Big expectations match big payroll for Dodgers

PHOENIX— The most expensive team in baseball history will start to assemble Tuesday, when pitchers and catchers report to the Dodgers’ Arizona spring-training complex.

The Dodgers have a projected opening-day payroll of $230 million and a roster that includes a dozen former All-Stars.

Several of these players were acquired in the middle of last season, which ended with a shocking collapse that left them eight games back of their division rival, the San Francisco Giants. General Manager Ned Colletti thinks that spending the spring together could allow these Dodgers to meet the incredibly high expectations of their ambitious and free-spending owners.

“I think we have a chance to be a very special team,” Colletti said.

There is also the potential for a lot to go wrong. Several key players are returning from significant injuries and the team has question marks on the left side of the infield, as well as the top of the batting order.

Among the story lines to watch this spring:

Can Kemp be Kemp?
Matt Kemp, the team’s All-Star center fielder and No. 3 hitter, is recovering from a major shoulder operation. When he’s at his best, as he was when he finished second in National League MVP voting in 2011, he’s one of the top players in the game.

Also on the comeback trail is left fielder Carl Crawford, who was acquired from the Boston Red Sox last year but never played for the Dodgers while recovering from an elbow operation. Catcher A.J. Ellis had off-season knee surgery. Hard-throwing setup man Kenley Jansen had a heart operation. Left-hander Scott Elbert had two elbow surgeries, the second of which ruled him out for opening day. Utilityman Jerry Hairston Jr. is coming back from hip surgery.

Too much of a good thing?
Two springs ago, the Dodgers started camp with a collection of minor leaguers and journeymen competing for the fifth spot in the pitching rotation. They will start this camp with eight starting pitchers, including six former All-Stars.

The only locks for the rotation are Clayton Kershaw, the team’s ace, and Zack Greinke, who signed a six-year, $147-million contract this winter.

Chad Billingsley figures to make the cut, provided he is recovered from the elbow problems that ended his 2012 season early. Hyun-Jin Ryu would be the first player to go directly from the Korean league to the majors, but the Dodgers believe he can be a No. 3 or 4 starter.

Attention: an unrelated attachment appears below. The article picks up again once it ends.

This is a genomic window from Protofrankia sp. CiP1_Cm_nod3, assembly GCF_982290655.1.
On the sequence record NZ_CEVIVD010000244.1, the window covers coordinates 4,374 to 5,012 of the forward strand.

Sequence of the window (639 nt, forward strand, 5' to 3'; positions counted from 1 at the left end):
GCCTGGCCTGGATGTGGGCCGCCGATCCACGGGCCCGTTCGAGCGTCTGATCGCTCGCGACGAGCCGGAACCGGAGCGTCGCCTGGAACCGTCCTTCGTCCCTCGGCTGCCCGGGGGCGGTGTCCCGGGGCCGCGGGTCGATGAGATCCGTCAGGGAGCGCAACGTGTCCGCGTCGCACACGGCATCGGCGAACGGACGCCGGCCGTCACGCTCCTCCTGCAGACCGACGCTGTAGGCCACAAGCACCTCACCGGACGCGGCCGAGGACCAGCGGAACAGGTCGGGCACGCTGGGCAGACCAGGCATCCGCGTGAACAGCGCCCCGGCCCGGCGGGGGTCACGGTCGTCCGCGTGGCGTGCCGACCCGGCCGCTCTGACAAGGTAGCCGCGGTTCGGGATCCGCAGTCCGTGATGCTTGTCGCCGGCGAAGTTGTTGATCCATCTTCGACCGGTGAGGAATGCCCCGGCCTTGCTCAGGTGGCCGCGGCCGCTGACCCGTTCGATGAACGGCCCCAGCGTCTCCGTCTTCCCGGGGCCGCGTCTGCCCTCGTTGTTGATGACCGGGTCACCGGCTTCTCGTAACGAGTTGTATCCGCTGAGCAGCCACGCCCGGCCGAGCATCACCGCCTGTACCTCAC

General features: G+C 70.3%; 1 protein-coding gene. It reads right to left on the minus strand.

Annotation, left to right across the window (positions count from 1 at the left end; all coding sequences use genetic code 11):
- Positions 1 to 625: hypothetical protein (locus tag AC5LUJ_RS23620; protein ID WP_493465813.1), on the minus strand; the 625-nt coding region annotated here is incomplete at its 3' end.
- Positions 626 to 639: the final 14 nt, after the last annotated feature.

That means that if there are no injuries and Josh Beckett is named the fifth starter, established veterans Ted Lilly, Chris Capuano and Aaron Harang could be moved to the bullpen — that is, if they are not traded first.

Who’s at short?
Still unconvinced that talented-but-unpolished Dee Gordon is a major league player at this stage in his development, the Dodgers are counting on Hanley Ramirez to be their starting shortstop.

Ramirez played third base for the Miami Marlins last season before his trade to the Dodgers. When the Dodgers moved him back to shortstop, Ramirez looked uncomfortable.

His plans to play shortstop in the Dominican winter league were scrapped after he jammed his throwing shoulder. He won’t play shortstop much in spring training, either, because he will be representing the Dominican Republic in the World Baseball Classic, which is played in March. Jose Reyes, who displaced him as the Marlins’ shortstop, is expected to be the Dominican Republic’s shortstop.

Reasons for optimism
In addition to depth, the Dodgers’ rotation is top heavy. In Kershaw and Greinke, the Dodgers should have one of the best 1-2 combinations in baseball.

Of the Dodgers’ eight starting position players, five are former All-Stars: Kemp, Crawford, Ramirez, first baseman Adrian Gonzalez and outfielder Andre Ethier. Even if none of them have career years, they could (see next section) comprise the most potent lineup in the National League.

Reasons for pessimism
With all the All-Stars, there’s no guarantee this team can score runs. The Dodgers don’t have a prototypical leadoff hitter. Gonzalez had an operation similar to Kemp’s before the 2011 season and said it took him a couple of months to regain his power. Crawford and Ramirez haven’t been All-Star-caliber players since 2010.

There’s also some uncertainty in the bullpen, which has only one healthy and established left-hander, J.P. Howell. Before Brandon League was traded to the Dodgers and pitched his way into the closing role, he was struggling with the Seattle Mariners. Jansen’s health and Ronald Belisario’s past off-field problems are also concerns.

-Dylan Hernandez